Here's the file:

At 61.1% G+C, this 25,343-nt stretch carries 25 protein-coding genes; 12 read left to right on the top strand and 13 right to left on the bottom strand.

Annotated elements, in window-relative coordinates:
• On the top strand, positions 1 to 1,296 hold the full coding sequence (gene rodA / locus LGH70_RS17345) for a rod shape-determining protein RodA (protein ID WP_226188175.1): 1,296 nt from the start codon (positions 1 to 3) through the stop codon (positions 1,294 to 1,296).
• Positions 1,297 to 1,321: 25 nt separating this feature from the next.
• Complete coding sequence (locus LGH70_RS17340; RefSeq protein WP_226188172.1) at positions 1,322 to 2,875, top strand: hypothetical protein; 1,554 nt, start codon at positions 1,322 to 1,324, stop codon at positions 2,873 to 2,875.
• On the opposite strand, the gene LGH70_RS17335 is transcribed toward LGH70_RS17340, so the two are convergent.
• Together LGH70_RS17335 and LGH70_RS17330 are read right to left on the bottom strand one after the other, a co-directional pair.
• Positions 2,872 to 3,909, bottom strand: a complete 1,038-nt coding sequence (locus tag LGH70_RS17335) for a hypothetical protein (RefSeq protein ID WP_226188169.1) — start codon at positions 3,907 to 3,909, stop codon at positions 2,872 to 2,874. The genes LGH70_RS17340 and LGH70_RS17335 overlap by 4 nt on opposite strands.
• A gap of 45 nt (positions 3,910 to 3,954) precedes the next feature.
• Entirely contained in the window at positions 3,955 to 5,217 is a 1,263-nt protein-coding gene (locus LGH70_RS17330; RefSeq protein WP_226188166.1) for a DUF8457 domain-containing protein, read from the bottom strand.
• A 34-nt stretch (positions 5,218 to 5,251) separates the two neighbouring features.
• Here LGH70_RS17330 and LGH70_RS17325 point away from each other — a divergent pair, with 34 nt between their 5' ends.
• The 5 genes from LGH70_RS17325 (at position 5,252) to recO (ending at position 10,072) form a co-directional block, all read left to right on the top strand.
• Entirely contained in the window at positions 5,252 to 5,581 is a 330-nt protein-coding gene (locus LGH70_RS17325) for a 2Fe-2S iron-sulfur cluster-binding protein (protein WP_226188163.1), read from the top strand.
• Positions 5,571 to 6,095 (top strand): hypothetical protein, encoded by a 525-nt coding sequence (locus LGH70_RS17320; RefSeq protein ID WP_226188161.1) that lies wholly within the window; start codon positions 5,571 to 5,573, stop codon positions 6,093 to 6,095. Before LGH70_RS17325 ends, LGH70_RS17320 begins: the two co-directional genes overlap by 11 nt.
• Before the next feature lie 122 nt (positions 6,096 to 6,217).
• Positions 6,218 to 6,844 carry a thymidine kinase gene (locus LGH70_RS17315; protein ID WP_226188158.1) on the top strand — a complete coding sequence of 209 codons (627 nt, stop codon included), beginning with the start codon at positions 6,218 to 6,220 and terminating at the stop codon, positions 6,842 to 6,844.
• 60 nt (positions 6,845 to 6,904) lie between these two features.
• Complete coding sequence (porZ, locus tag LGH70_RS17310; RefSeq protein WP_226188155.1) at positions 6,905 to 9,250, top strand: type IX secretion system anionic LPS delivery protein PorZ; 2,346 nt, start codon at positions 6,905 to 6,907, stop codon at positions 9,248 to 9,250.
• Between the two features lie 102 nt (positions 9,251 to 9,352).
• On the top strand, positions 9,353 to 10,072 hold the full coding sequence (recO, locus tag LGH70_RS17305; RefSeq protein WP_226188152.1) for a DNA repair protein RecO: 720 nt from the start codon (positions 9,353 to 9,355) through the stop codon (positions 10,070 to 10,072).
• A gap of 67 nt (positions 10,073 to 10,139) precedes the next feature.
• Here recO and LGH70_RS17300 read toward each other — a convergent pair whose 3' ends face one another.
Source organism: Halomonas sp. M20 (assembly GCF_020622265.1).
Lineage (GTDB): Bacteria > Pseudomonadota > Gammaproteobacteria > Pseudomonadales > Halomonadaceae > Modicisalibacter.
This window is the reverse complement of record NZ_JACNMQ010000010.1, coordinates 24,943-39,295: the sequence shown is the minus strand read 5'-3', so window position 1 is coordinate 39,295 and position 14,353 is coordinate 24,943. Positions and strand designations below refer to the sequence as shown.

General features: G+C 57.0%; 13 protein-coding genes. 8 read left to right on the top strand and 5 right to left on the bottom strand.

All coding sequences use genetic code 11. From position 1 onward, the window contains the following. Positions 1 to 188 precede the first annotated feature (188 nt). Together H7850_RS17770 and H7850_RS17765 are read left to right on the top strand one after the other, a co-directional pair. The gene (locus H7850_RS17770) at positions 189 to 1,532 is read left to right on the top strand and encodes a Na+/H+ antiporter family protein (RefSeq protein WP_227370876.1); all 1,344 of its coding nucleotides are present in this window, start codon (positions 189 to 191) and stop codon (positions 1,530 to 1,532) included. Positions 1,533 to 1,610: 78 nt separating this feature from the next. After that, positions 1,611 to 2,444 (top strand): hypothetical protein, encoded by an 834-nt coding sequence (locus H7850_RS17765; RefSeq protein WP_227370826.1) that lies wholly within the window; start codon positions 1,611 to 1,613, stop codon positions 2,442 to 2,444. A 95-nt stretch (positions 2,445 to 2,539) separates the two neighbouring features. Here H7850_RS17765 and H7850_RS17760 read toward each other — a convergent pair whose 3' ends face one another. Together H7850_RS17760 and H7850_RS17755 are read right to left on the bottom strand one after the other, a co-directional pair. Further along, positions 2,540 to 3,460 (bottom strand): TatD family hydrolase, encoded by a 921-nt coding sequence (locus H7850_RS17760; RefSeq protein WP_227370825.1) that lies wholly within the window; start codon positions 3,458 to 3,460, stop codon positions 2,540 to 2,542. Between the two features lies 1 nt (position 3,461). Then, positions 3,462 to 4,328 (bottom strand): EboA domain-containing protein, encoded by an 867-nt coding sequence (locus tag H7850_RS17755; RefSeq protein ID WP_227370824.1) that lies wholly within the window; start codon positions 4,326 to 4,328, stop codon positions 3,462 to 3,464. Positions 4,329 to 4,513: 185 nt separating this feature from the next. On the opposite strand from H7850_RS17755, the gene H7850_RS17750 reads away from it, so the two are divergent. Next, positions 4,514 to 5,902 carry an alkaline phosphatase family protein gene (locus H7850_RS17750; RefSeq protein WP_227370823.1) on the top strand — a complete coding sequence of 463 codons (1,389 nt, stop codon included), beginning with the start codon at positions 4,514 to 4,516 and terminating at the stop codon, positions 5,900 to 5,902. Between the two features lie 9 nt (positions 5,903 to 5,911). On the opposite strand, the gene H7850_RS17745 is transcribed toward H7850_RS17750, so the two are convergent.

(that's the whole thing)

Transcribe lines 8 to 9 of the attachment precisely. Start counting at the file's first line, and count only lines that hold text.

• Positions 2,872 to 3,909, bottom strand: a complete 1,038-nt coding sequence (locus tag LGH70_RS17335) for a hypothetical protein (RefSeq protein ID WP_226188169.1) — start codon at positions 3,907 to 3,909, stop codon at positions 2,872 to 2,874. The genes LGH70_RS17340 and LGH70_RS17335 overlap by 4 nt on opposite strands.
• A gap of 45 nt (positions 3,910 to 3,954) precedes the next feature.